What is Internet Protocol?

With each passing year, even ordinary internet users increasingly encounter the concept of Internet Protocols (IP). Let’s explore the fundamental principles and definitions associated with IP.

Firstly, protocols themselves have existed long before the World Wide Web or even electronics. A protocol can be defined as any agreement on the conditions that all participants in a two-way process must adhere to. A simple example of a protocol could be the seemingly primitive task of taking a bus. To reach the desired stop, a passenger must wait for the bus on the correct route, take a seat, purchase a ticket, and so on. Other participants in this process, such as the conductor and driver, also have specific tasks. The set of all actions by the passenger, bus driver, and conductor necessary for the passenger to travel from point A to point B is referred to as a protocol.

In the case of the internet, protocols refer to various standards that define the format of representation, procedures for transmitting and interpreting messages, and principles and rules for the coordinated functioning of diverse equipment within the network.

Internet protocols can be examined through a layered hierarchy, with IP (Internet Protocol) and TCP (Transmission Control Protocol) sitting at the lowest, foundational level. IP defines the methods for sending data packets to recipients, while TCP provides methods for controlling the acknowledgment of data received by the recipient. Higher-level protocols are responsible for implementing various internet services using TCP and IP.

IP’s underlying method of data transmission is packet-switching. It involves breaking down transmitted information into blocks of a specific length, formatting them, and then sending them to the recipient. Each data block, which has a size of 65 Kbytes in the modern fourth version of the IP protocol, includes service information: details about the version of the protocol used, an identifier (used by the recipient to “assemble” data from received packets), the number of allowed packet hops through routers, sender and recipient addresses, checksums, and other blocks. The structure resulting from this formatting (encapsulation) is called an IP packet, which is what is transmitted across the network.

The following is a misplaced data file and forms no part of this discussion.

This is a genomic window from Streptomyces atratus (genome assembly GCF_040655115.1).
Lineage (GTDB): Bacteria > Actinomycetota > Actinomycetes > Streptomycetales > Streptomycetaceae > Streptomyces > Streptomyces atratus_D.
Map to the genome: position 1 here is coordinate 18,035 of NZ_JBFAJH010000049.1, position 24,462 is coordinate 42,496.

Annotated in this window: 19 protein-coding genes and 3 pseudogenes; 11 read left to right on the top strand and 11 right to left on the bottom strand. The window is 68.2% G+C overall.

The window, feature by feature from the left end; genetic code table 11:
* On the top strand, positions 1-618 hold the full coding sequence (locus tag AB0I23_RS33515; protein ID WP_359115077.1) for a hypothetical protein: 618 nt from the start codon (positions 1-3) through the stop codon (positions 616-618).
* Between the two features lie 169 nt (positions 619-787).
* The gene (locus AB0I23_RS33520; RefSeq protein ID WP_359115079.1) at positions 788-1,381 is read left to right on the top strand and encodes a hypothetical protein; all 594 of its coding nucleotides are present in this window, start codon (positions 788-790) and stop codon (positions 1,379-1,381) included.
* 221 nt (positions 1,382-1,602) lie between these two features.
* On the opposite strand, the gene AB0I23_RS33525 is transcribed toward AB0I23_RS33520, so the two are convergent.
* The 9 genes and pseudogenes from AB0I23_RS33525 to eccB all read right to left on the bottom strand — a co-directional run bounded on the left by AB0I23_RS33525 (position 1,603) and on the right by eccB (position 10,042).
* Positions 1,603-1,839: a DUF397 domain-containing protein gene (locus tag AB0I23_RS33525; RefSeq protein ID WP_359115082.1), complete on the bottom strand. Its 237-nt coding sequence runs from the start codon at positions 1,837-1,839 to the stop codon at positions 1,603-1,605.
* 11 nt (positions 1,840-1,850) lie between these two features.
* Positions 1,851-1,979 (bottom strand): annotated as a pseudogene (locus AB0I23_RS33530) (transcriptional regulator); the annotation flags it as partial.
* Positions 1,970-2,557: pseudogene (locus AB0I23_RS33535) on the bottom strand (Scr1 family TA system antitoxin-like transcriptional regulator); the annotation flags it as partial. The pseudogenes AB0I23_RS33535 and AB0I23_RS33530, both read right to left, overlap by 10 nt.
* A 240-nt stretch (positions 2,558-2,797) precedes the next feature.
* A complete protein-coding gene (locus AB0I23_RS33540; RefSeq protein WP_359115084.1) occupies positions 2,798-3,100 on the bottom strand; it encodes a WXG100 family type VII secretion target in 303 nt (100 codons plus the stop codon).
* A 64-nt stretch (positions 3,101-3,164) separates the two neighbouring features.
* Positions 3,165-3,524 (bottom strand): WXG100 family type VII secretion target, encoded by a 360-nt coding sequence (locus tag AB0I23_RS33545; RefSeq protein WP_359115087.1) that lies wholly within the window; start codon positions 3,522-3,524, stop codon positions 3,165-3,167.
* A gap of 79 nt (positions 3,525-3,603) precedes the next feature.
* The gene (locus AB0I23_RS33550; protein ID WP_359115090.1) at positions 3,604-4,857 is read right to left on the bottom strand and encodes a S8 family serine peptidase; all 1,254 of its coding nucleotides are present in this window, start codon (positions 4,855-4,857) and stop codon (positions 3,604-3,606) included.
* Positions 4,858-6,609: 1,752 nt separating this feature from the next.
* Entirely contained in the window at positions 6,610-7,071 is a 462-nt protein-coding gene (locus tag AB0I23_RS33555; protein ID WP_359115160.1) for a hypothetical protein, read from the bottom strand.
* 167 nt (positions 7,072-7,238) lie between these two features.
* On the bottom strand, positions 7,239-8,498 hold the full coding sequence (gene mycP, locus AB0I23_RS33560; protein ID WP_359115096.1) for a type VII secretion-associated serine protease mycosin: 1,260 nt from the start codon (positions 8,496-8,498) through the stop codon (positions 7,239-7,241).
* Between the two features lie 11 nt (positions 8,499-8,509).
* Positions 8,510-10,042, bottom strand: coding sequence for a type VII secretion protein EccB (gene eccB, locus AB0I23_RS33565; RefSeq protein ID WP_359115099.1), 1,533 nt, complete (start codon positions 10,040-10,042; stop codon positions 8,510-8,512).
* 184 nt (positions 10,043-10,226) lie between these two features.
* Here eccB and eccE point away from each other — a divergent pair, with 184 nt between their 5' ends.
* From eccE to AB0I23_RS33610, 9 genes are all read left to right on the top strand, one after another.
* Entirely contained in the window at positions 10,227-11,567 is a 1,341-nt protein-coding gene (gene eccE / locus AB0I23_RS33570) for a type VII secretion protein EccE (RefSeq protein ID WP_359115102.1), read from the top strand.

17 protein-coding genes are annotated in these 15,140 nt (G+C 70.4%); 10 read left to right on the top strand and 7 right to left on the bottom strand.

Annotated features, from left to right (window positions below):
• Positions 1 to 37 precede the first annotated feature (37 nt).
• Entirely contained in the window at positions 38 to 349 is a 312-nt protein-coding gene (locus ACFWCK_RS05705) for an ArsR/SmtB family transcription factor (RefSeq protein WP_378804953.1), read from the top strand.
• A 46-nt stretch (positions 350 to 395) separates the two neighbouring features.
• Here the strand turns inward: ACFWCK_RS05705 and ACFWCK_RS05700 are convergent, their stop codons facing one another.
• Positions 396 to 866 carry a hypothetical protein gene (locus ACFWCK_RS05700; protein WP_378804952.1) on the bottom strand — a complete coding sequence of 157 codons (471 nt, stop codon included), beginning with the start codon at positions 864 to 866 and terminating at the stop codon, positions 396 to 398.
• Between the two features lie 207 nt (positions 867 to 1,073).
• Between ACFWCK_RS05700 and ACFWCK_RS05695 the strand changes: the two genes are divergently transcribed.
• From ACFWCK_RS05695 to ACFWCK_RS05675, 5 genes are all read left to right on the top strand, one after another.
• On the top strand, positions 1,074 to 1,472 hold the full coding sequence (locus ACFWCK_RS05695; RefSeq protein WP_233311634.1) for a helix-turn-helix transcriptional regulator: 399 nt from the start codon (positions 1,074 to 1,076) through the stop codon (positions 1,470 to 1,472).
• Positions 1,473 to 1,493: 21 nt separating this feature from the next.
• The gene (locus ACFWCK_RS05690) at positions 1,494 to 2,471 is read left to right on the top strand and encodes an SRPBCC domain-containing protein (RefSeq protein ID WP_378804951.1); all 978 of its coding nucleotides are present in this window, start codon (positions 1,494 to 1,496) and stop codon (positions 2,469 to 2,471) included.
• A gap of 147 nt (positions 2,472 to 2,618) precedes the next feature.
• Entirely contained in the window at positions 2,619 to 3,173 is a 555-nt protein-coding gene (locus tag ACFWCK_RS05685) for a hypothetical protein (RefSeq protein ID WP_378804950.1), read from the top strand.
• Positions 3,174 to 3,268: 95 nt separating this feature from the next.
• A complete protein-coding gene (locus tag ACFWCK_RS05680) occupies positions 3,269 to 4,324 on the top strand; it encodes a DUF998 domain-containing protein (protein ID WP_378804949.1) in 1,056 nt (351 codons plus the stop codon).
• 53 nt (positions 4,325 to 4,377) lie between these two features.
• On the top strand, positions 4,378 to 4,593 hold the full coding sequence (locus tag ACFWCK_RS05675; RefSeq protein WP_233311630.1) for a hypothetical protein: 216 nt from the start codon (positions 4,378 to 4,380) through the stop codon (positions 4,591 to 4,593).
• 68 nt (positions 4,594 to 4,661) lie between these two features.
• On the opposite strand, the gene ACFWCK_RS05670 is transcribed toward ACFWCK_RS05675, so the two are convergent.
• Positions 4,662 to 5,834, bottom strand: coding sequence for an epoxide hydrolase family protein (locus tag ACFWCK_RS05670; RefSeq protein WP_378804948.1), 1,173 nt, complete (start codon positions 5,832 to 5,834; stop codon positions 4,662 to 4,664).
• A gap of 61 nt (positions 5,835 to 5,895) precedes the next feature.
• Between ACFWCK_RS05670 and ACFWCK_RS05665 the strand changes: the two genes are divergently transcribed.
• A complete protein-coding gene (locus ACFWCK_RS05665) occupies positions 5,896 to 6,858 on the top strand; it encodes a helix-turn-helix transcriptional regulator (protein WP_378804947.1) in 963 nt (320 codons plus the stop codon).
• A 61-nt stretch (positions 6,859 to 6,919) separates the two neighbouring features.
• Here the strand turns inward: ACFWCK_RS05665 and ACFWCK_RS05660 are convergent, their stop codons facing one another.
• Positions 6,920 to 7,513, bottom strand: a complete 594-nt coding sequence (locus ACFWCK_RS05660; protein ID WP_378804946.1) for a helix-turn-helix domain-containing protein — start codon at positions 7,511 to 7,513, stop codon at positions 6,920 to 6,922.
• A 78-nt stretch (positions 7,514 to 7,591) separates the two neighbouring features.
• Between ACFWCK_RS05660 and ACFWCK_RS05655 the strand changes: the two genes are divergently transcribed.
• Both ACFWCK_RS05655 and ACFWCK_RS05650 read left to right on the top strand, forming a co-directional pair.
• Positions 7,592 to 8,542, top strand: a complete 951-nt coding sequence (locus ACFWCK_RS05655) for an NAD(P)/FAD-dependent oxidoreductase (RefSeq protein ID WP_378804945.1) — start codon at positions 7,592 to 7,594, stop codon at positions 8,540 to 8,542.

However, a notable feature of the IP protocol is the lack of a guarantee of data delivery between nodes. In such a network, there is no centralized control over packet transmission or network state, simplifying network structure. Consequently, various errors are possible: packet damage, receiving packets in the wrong order, duplication, or complete loss. Thus, packets received in this way must be processed beforehand, arranged in the correct order, data extracted, and then passed on, for example, to an application. These functions are handled by higher-level protocols.

To ensure the reliable delivery of packets, the TCP (Transmission Control Protocol) is applied, which manages transmission. When using this protocol, establishing a connection between the sender and receiver precedes actual data transmission. If part of the data is lost, packets are re-requested, and duplicate detection is also possible. Therefore, TCP guarantees that data is received in the correct sequence and without loss.

For instance, in a typical HTML file transfer from a web server to a remote computer, according to TCP protocol rules, the file being sent is divided into segments for optimal routing in the network. TCP segments are blocks of transmitted information and service data, and they are formed using a principle similar to IP packets. Then, the server’s TCP segments are encapsulated into IP packets by IP-level software by adding a header and, including, the IP address of the recipient. In the network, such packets, intended for a single recipient, can still be transmitted via different routes. Packets arrive at the recipient’s computer in a certain order, where the client TCP-level program “assembles” the received segments, arranges them in the correct order, and sends the received file to the appropriate application.

In general, TCP, being a reliable protocol, is successfully used to solve many tasks. As a disadvantage of this protocol, it is worth noting the need to re-request unreceived or damaged packets, which may not be very convenient for transmitting information in real-time mode, where it is often necessary to transmit a large part of the data within a short period of time, and the receipt of all packets and in the correct order is a secondary task. This problem limits the use of the TCP protocol in internet radio, multiplayer real-time games, and television.

Nevertheless, despite some drawbacks and relative complexity in implementation, IP and TCP protocols are the foundation of data transmission on the internet, and the principles embedded in them will continue to be fundamental for a long time. Undoubtedly, with the development of protocols, many things will change, such as the sizes and methods of organizing packets and segments, but the fundamental principles of packet data transmission and routing will retain their high relevance.